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Climate Change

CARE Poverty, Environment and Climate Change Network – www.careclimatechange.org

„Climate change is worsening the plight of those hundreds of millions men, women and children who already live in extreme poverty – and it threatens to push hundreds of millions more people into similar destitution. A concerted international response to this unprecedented challenge is required if we are to avoid catastrophic human suffering.“ Dr. Robert Glasser, Secretary General, CARE International.

CARE´s response to Climate Change
CARE takes a people-centred approach to adaptation. This entails practical strategies to reduce disaster risks, as well as risks associated with less predictable rainfall, shifting disease vectors, etc. CARE works with local organisations to promote more resilient livelihoods (through agricultural innovations, the revitalisation of traditional knowledge and diversification) and tackle the underlying causes of vulnerability (through capacity development, social mobilization and advocacy).

CARE Climate Vulnerability and Capacity Analysis Handbook
The Climate Vulnerability and Capacity Analysis (CVCA) methodology helps us to understand the implications of climate change for the lives and livelihoods of the people we serve. By combining local knowledge with scientific climate information, the process builds people’s understanding about climate risks and adaptation strategies. The CVCA Handbook provides an overview of the methodology, as well as practical guidance for using it in the design and implementation of adaptation actions.

Humanitarian Implications of Climate Change
Human-induced climate change is affecting patterns of extreme weather across the globe, resulting in higher risk of humanitarian disasters. This is especially true in areas where there already are high levels of human vulnerability concludes a new report entitled Humanitarian Implications of Climate Change: Mapping emerging trends and risk hotspots, which was carried out by CARE International, the UN Office for the Coordination of Humanitarian Affairs and Maplecroft.

Climate Change and Displacement: Hotspots – predictions and action
A recent study using mapping techniques to analyze vulnerability over the next 20 to 30 years highlights potential ‚hotspots‘ and offers insights for mitigating the effects.

Reducing CARE’s environmental footprint
Human-related emissions of carbon dioxide (CO2) and other greenhouse gases are triggering climate change. Many non-governmental organizations (NGOs), especially those concerned with environmental conservation, have long recognized the need to take direct action. Citing concerns about safeguarding institutional legitimacy and credibility, as well as a desire to „do the right thing,“ many have sought to minimize their greenhouse gas emissions.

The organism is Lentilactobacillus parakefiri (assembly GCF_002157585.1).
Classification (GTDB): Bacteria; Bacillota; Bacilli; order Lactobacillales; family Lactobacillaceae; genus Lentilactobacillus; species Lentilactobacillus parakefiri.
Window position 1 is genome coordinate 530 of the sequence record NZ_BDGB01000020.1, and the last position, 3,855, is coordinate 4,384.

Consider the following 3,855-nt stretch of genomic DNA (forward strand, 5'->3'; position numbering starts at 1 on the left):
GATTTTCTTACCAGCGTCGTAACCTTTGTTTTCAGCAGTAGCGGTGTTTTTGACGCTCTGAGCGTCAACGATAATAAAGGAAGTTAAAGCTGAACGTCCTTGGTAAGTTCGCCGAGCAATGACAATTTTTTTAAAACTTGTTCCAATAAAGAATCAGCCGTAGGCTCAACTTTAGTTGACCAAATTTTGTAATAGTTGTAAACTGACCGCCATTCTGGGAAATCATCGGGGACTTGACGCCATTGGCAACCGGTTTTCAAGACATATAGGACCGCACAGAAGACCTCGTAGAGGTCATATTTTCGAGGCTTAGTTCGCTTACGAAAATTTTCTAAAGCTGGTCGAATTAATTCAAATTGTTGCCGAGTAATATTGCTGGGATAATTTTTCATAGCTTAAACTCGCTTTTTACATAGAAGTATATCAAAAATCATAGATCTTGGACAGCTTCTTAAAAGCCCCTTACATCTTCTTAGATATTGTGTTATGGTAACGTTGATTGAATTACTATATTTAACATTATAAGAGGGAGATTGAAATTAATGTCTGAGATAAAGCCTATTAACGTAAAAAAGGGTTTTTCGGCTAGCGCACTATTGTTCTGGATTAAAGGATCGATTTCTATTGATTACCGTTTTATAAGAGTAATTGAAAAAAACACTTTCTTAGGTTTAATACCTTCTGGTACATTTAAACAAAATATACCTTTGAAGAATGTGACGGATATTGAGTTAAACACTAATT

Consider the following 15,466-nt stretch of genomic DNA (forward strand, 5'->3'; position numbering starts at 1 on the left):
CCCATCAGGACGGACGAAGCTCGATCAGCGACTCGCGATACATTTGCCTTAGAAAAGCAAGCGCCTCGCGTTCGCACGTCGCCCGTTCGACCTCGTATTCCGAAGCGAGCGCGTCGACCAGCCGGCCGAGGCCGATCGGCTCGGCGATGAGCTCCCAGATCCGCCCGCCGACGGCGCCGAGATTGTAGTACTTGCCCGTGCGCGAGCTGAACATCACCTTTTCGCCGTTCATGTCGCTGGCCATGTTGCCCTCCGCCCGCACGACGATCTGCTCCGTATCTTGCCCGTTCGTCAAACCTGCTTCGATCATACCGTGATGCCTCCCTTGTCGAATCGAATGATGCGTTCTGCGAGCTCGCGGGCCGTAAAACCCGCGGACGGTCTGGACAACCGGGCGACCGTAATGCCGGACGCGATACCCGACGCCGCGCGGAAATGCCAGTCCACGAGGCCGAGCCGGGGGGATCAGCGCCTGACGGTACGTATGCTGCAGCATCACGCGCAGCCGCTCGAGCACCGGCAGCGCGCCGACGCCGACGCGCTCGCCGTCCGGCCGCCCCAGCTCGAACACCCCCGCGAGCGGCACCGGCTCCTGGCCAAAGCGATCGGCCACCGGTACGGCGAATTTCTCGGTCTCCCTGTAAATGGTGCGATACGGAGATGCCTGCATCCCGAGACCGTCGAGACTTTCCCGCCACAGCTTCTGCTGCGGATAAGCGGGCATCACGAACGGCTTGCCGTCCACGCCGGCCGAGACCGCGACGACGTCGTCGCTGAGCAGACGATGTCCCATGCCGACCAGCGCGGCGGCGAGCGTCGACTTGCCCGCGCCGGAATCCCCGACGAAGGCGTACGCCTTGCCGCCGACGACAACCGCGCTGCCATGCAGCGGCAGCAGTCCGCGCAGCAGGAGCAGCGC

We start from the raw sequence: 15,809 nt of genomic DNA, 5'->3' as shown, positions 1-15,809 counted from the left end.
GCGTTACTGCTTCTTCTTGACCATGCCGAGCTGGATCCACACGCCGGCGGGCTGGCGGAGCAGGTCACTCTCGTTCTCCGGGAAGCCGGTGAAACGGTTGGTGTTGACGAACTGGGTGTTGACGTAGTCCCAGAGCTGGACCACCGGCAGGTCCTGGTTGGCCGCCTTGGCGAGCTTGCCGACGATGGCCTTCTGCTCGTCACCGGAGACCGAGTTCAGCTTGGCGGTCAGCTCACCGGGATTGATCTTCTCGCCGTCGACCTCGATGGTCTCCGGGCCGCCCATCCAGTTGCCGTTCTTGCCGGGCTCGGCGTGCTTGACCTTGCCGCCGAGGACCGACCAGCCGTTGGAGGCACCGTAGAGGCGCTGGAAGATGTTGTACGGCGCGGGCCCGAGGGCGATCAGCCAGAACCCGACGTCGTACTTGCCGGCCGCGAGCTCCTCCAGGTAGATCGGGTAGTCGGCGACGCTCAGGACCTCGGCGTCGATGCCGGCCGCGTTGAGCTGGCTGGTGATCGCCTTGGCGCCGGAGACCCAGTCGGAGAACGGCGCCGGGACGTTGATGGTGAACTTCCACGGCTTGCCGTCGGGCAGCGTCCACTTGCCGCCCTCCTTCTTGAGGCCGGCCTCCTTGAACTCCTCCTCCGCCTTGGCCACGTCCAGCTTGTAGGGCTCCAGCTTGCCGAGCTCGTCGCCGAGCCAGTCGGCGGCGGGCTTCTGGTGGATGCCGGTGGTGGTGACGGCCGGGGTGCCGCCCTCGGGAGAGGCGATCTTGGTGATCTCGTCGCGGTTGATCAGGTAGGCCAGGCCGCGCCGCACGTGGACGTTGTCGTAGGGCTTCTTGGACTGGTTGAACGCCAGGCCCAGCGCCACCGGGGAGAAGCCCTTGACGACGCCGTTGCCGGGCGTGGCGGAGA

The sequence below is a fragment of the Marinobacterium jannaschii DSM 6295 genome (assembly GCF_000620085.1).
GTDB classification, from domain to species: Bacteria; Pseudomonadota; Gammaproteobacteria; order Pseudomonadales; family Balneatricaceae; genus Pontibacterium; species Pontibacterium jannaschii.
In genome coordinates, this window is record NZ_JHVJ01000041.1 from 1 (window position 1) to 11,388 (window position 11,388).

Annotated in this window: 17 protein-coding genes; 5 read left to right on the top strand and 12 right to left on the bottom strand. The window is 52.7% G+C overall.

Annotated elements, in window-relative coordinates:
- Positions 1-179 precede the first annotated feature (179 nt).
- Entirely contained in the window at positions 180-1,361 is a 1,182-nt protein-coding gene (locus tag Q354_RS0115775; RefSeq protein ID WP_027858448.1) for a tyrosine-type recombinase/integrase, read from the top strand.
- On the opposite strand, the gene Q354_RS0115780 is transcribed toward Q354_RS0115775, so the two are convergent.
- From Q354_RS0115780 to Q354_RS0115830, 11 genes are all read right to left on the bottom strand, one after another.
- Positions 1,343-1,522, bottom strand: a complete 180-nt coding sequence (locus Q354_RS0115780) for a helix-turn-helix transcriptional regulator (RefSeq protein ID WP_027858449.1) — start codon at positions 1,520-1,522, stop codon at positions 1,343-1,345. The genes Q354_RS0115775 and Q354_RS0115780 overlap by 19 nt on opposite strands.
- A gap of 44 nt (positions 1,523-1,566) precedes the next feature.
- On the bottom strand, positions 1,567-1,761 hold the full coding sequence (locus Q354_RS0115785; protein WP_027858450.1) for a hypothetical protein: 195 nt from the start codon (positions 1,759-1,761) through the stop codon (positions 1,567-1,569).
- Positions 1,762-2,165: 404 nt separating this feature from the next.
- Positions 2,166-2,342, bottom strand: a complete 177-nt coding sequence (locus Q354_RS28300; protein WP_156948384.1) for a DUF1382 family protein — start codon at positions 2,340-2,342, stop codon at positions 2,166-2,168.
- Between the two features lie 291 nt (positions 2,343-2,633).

Participants of the October 2007 CARE & Carbon Workshop resolved to take immediate steps to minimize emissions and move towards and eventually achieve neutrality through multiple benefit offset projects. This report provides CARE with the information it needs to debate and develop appropriate internal emissions reductions strategies. As a non-profit organization, a leader in civil society, and an advocate for policy change, CARE faces a unique set of ethical and administrative challenges. Yet CARE’s stature also presents it with an exceptional opportunity to lead by example.

Southern Voices on Climate Policy Choices
Analysis of and lessons learned from civil society advocacy on climate change
This report is the first joint product of the Southern Voices Capacity Building Programme. More than 20 climate networks and their member organisations have contributed to the report with their experiences of advocacy on climate change issues though case studies and policy analyses from a wide range of countries – including many of the poorest – in Africa, Asia, Latin America and the Pacific. The report’s aim is to provide a better understanding of the motivation, successes and challenges faced during their advocacy initiatives and thus to share lessons, advice and recommendations.

Into Unknown Territory: The limits to adaptation and reality of loss and damage from climate impacts
This joint report by CARE International, Germanwatch, Action Aid and WWF reveals that if global warming continues at its current pace, the planet will increasingly suffer irreversible damages to its biodiversity, natural resources and substantial losses of human life and territory. Adaptation to climate change alone will no longer suffice. Unless substantial efforts are taken immediately to reduce greenhouse gas emissions and encourage climate resilient development, global warming could exceed 4 and even 6°C.